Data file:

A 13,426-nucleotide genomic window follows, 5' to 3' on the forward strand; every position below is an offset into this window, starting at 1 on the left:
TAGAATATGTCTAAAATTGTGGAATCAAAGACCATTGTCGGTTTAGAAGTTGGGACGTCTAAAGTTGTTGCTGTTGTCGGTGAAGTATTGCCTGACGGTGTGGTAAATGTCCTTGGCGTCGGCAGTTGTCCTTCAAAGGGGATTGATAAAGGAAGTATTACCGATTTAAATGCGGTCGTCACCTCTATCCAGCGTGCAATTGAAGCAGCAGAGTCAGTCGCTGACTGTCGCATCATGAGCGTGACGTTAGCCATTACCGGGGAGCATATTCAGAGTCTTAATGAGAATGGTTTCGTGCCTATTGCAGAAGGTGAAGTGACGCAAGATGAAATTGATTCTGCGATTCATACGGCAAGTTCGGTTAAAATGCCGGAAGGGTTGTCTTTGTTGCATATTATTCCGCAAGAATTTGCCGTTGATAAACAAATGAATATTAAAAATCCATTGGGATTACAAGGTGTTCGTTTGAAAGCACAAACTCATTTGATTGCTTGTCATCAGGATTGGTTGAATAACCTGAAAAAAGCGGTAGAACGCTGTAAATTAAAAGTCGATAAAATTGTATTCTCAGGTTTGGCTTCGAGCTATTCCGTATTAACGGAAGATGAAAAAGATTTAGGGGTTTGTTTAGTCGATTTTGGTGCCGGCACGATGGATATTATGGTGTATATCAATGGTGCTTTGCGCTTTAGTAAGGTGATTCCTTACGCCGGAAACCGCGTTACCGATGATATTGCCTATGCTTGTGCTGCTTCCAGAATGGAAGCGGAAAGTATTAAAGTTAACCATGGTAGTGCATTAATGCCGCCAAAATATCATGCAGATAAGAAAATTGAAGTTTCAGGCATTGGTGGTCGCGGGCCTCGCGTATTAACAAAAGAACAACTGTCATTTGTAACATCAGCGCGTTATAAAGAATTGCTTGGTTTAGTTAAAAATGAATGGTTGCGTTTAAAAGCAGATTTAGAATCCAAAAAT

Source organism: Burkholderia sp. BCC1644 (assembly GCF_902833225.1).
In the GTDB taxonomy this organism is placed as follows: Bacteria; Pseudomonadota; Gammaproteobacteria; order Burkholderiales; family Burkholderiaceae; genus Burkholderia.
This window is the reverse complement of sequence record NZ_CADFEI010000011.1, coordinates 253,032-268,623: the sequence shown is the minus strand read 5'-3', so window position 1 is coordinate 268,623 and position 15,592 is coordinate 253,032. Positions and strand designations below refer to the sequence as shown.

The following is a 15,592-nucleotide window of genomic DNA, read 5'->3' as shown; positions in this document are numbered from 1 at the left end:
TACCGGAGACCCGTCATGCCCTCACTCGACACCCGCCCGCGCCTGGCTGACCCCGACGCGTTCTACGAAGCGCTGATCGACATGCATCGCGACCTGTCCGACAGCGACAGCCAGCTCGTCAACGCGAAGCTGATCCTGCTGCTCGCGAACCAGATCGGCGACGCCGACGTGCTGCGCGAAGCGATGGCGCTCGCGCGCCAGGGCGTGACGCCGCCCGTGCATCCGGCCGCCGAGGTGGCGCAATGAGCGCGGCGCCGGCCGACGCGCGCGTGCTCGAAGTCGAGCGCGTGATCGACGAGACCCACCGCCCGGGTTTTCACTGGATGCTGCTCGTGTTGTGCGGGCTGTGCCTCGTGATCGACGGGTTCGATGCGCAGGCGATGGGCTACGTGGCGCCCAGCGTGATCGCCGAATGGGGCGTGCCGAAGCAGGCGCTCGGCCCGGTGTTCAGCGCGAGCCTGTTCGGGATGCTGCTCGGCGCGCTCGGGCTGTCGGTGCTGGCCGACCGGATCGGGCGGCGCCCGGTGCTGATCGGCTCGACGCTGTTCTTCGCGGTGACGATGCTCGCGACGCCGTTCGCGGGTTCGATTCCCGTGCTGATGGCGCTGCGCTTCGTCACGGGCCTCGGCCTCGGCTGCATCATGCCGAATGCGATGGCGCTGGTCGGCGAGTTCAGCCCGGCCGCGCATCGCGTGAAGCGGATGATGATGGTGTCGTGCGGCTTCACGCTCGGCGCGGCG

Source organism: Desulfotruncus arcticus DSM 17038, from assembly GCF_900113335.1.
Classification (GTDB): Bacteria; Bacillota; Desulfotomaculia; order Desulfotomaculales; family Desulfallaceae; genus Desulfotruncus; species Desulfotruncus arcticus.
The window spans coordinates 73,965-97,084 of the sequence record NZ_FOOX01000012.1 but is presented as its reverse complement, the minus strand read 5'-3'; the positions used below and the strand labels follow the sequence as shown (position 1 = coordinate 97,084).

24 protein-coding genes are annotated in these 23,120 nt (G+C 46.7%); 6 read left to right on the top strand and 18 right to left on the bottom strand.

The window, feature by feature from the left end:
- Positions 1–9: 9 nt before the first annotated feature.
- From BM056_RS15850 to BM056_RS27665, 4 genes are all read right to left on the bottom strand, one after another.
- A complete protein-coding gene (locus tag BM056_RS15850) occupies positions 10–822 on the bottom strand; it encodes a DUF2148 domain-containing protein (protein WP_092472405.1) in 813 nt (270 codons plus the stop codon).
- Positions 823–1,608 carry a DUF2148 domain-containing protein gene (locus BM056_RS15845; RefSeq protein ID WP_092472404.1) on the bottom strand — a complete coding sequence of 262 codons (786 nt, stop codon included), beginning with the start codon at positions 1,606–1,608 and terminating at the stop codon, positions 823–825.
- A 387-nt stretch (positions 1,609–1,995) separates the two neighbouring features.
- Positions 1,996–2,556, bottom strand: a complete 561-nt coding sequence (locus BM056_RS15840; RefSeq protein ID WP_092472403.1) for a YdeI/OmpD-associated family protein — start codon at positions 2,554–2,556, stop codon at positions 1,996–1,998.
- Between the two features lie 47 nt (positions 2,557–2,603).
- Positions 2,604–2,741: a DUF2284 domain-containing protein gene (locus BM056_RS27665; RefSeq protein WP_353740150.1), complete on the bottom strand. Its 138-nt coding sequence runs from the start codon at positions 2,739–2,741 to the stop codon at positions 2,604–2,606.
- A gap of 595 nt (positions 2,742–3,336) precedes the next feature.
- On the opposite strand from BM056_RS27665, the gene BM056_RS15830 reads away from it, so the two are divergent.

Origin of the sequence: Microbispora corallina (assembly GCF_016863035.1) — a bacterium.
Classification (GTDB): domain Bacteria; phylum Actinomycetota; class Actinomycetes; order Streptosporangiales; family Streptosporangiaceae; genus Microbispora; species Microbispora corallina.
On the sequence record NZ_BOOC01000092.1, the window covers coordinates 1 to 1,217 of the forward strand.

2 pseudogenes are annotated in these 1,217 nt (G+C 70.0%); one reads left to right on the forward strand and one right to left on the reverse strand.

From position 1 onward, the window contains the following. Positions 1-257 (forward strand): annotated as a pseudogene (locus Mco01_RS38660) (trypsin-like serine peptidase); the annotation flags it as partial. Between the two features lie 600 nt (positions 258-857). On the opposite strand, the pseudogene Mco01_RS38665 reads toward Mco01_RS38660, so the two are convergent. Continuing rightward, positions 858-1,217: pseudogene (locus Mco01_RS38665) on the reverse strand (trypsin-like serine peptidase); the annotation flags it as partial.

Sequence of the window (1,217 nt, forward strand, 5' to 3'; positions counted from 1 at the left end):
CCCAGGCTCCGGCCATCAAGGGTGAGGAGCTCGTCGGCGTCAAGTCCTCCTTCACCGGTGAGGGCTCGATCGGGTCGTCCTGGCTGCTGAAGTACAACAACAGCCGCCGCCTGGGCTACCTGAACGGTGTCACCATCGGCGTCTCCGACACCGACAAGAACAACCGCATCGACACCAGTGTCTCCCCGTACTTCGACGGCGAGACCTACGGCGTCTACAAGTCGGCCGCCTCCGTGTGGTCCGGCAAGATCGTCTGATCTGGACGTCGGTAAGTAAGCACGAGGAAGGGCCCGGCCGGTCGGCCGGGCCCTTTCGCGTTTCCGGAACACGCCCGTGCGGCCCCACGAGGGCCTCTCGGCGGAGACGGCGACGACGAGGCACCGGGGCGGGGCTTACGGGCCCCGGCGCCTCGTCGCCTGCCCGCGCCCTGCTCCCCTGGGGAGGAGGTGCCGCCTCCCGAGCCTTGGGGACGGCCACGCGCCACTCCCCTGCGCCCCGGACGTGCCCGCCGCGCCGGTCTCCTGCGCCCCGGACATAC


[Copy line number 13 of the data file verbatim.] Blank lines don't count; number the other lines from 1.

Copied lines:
- Positions 1–9: 9 nt before the first annotated feature.